Plans for 1.8+ (2.0?)
csanady at gmail.com
Tue Feb 20 08:23:46 PST 2007
On 2/14/07, Simon 'corecode' Schubert <corecode at fs.ei.tum.de> wrote:
Chris Csanady wrote:
> For example, consider a 32kB filesystem block. Divide it into 4kB
> sub-blocks, and compute 3 4kB ECC blocks. Now, distribute those 11
> blocks over 11 separate nodes. Any three nodes can fail, plus space
> overhead is only 38% in this case. To provide the same guarantee with
> mirroring would carry a 300% overhead. While mirroring may be
> acceptable in terms of disk space, network I/O will likely be a
How do you save on network IO there?
In the case I presented, less than one third of the bytes need to be
transferred. For N-way mirroring, the network cost approaches a
factor of N more. Also, the larger the cluster, the larger N must be.
The number of network I/O's is less significant, and will not
necessarily translate into more disk I/O's if the data is laid out
intelligently. Furthermore, if you already have open connections
between all cluster nodes, there isn't really any extra overhead at
all. In the end, the data is sent in MTU sized chunks, and striping
it across a handful of connections is barely any extra work.
You have to query 8(!) boxes to retrieve one block. Okay, you might choose 8 out of 11, but that's still a lot. For writing, you of course have to write to all 11.
Yes, but those queries will overlap and complete faster. Such
striping across nodes is very similar to RAID-5 or RAID-6, and offers
similar advantages and disadvantages. The main difference is that now
the network is the limiting factor, not disk. In any case, the
network doesn't care where the data is going, only how much it has to
If you go mirroring, you can run the complete block from one source (you can of course also interleave with a mirror). For writing, you can use multicast/broadcast on LAN. That makes mirrored writes as efficient as normal writes. When you do ECC, you have to write all 138%. If you run over WAN, you won't be able to save with multicast probably, but then your block distribution will make it really hard to get a constant stream due to massive jitter.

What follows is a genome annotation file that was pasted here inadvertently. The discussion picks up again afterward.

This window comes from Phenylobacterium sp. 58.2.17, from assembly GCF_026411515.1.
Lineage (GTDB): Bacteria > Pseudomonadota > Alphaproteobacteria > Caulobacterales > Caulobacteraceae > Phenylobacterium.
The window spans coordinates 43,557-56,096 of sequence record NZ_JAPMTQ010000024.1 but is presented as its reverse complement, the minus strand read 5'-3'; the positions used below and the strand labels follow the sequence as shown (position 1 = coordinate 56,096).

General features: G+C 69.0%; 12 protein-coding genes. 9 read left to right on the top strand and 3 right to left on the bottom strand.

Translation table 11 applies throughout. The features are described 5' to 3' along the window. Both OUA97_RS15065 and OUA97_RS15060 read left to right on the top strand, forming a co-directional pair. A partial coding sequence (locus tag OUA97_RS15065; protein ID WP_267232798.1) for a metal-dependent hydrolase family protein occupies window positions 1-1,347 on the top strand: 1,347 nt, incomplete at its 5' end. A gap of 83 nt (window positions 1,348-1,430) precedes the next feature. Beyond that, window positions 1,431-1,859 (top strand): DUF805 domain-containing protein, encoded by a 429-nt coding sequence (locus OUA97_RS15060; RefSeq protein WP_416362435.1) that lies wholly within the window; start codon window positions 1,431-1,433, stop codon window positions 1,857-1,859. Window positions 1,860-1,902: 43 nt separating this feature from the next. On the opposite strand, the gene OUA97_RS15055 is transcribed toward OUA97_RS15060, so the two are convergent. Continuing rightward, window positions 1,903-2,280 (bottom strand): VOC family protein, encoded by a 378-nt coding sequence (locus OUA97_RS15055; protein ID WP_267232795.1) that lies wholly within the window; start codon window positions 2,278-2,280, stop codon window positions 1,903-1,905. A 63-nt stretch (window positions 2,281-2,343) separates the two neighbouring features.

If you have a random read-heavy workload, mirroring definitely makes
more sense. There are also cases where striping makes more sense.
Depending on the application, the latter may provide much better
performance at a far reduced cost. At this point, possible
applications are the big question, and I don't think that artificially
limiting them before we even know what they are is a good idea.
How would jitter be any more of a problem?
I'm not yet convinced :) Disk space is really cheap these days.
I am not convinced that it would be easily done, but you must argue
further to convince me that it isn't worth doing. :) Either way, it
seems that Matt only plans to implement replication, though I hope
that he will reconsider. If the design is flexible enough that it can
be cleanly implemented in a future version, that would be sufficient.
Disk space is cheap, yes. Sending massive amount of data across the
network is not.
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